When moving to Germany it is impossible to not find yourself mid-Christmas market at some point in December. They are everywhere, even in our little village out in the countryside. There is one right in the main square, between the shops and the train station, in Erlangen. And of course there is the most famous one of all, covering most of Nürnberg (Nuremberg) city centre, the Christkindlesmarkt. As per Life`s special ability to generate coincidences, I currently live only half an hour away from it. No extra effort required. And extra efforts are made: there are whole tours organised to visit this event. Busses, trains, hotels, everything.
Of course I cannot get into details without painting the background picture. The exact origins of the market are unknown (surprise, surprise), but inserting some general market knowledge makes sense here: odds are that this was a general market, because town have always held, and still hold, markets – which then developed into a more independent or themed sort of thing ca. 17th century CE. A 1737 list indicates that nearly all of Nürnberg´s craftsmen were represented in the “little town of wooden stalls”. It used to open on the 4th of December, but because the market proved so popular, it begins at the start of advent now (November 27th this year). And it ends December 24th.
Christkind? Ok so this concept ties in with the Dutch celebration of St. Nicholas (Sinterklaas, December 5/6), which I will write about in much more detail later. St. Nicholas brings gifts for children, but since the protestants were opposed to the veneration of Saints, Martin Luther (and I suspect some others before and after him to be honest), changed the day of gift-giving to Christmas Eve. And said that the gifts came from Christ instead. This new figure needed an an appearance of course, and became associated with the Angel of Annunciation, which was popular in German Christmas plays. And with a great twist of historic, this became a female angel. Sorry Sinterklaas and Santa Claus. Whereas Holland is still going strong on the skin-colour debate I would like to introduce the gender discussion now. In any case, every year a girl from Nürnberg is chosen to represent the Christmas Angel / Christkind.
Anyway, the crowds attracted to the market were present already on the train to Nürnberg – only to increase as we made our way up to the Medieval city wall of course. We decided to start off with a Glühwein (mulled wine, glögg, whichever wording you prefer). If you pay a pfand (guarantee) on the cup, you can wander around the market with it, and usually it is allowed to return it at any other Glühwein stall and get your pfand back there. Other traditional treats included an overwhelming variety of very expensive Lebkuchen (a type of soft German gingerbread) and strangely… giant Mohrenkopfen (politically correct English translation: chocolate-coated marshmallow treats). We sampled a whiskey-flavoured one, which I can recommend!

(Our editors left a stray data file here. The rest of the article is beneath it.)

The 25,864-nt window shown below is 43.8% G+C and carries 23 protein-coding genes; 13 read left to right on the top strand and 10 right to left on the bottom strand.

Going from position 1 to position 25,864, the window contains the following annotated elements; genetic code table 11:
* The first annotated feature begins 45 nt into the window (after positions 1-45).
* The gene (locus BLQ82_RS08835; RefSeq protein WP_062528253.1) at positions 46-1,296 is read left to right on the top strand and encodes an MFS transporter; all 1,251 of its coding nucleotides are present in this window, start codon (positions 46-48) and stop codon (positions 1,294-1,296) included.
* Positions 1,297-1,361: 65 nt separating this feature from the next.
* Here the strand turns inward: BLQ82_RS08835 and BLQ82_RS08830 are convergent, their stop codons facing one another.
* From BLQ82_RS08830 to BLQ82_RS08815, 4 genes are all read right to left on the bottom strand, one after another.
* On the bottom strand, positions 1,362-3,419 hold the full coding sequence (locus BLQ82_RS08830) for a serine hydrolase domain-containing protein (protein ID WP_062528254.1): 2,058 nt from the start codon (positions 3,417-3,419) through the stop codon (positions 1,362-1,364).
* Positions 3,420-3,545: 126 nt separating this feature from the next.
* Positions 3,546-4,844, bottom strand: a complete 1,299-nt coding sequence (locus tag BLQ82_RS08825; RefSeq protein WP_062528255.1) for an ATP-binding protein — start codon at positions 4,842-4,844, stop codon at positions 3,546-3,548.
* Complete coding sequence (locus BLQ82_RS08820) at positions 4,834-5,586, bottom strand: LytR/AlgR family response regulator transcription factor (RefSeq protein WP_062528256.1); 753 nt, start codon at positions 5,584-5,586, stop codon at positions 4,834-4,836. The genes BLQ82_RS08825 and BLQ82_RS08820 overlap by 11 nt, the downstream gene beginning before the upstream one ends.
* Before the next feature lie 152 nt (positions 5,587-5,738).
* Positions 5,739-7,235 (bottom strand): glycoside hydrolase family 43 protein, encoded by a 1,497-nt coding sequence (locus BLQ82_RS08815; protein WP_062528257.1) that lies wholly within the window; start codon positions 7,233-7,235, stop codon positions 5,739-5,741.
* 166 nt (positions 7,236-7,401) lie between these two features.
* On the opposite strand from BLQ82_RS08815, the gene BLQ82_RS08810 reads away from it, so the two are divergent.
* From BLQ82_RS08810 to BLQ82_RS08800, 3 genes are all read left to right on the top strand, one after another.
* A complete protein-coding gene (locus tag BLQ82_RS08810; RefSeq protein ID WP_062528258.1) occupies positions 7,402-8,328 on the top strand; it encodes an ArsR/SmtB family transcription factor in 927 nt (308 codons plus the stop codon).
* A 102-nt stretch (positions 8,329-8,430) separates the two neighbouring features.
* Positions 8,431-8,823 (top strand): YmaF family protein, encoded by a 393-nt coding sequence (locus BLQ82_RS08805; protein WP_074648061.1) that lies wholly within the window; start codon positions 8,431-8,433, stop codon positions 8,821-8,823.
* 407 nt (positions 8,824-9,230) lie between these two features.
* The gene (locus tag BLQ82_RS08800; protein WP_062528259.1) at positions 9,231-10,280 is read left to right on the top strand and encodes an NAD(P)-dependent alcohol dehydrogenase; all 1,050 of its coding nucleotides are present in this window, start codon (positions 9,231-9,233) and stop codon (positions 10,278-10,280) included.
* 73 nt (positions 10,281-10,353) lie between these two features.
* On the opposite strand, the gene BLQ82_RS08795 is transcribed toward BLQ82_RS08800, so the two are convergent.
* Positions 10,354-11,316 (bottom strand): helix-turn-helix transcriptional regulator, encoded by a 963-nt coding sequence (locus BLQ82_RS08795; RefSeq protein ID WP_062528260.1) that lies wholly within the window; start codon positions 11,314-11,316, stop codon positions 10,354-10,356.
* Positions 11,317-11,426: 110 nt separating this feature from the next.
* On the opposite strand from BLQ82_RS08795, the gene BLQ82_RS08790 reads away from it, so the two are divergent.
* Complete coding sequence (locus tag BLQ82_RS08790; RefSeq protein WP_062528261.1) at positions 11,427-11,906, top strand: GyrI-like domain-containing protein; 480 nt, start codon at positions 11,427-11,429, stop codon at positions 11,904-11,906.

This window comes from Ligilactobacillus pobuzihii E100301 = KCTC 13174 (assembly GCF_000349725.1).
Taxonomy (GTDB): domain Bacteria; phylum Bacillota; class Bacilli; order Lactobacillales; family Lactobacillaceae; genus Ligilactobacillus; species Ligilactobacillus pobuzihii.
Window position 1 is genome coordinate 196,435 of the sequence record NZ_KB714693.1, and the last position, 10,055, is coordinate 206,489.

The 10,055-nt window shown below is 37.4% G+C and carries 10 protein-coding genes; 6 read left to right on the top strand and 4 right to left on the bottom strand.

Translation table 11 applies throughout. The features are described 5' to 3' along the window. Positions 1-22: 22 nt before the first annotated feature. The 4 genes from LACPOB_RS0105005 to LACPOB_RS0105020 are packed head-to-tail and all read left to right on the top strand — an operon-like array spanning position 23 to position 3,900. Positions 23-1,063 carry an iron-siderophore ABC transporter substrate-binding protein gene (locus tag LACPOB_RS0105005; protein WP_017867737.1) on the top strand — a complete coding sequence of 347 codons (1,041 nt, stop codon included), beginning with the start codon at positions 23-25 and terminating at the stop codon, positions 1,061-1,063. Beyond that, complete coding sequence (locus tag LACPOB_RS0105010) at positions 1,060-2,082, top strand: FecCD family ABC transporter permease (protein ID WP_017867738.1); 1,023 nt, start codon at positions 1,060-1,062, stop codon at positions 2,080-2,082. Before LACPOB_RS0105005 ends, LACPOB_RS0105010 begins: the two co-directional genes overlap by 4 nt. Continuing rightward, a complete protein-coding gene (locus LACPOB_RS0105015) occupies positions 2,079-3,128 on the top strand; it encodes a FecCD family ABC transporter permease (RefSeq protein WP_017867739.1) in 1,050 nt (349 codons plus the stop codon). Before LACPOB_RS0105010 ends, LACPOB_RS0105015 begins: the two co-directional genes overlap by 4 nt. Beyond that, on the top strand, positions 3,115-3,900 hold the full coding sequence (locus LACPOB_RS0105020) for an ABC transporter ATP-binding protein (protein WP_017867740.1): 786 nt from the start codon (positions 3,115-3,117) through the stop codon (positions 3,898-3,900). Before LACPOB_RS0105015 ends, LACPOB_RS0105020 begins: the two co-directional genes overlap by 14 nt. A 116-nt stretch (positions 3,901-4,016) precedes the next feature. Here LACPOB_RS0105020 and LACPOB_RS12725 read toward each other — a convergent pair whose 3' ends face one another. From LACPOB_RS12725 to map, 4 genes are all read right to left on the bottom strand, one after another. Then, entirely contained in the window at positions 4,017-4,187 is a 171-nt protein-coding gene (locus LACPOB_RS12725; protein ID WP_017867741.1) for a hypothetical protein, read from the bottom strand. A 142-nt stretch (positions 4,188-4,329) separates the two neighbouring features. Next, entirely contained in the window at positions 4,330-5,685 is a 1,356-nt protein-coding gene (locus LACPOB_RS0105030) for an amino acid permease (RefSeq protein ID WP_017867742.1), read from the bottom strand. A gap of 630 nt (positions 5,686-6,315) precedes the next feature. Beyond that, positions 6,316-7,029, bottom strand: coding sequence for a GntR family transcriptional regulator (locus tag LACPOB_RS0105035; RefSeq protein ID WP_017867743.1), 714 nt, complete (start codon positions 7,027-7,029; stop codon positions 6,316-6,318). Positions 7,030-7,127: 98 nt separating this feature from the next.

Whereas the little market in Erlangen included a lot of traditional stalls with craftwork – wooden figurines, wooden spoons, those kinds of things – we could not find this in Nürnberg. Odds are we just missed it because the market is so incredibly big. Either way, to me it seemed like the main part of the market was Glühwein – Pretzels/Sausages – Sweets – Baubles – Nativity Figurines – Baby Socks – Baubles – Hats – Sweets – Nativity Figurines – repeat. So many fantastic, hideous, decorations. Things you would buy because they hurt your eyes and are therefore amusing: and things you would simply never buy because they are truly an insult to the senses. Needless to say I did not purchase a single gift for my family to bring home – but it was possibly the most fun ‘window shopping’ experience of all time. When I stroll around the Bazar in Istanbul I actually want to buy half the things, and then panic about what to do with it, who to give it to, how to bring it home, whether I can afford it. There is something very satisfying about have no desire to own anything on display. In any case, I guess you could say the market does what it says on the tin: it sells Christmas-sy things. If you need a tree decorated, this is the place to be. (Side-note: my family does not actually celebrate Christmas so this may affect my excitement levels a little, one way or another.)
Last but not least (and I had to Google ‘German drink fire’ to remember the name), we finished with Feuerzangenbowle. Basically, the Germans set a rum-soaked sugarloaf on fire, which then drips into Glühwein. There was a movie dedicated to this in 1944 (so I am told, I have not yet seen it), which boosted its popularity a fair bit, and often they screen the movie while making the drink. Watch the little video below to see the drink made! It is pretty powerful, so consider it an achievement we managed to find our train back home in the end.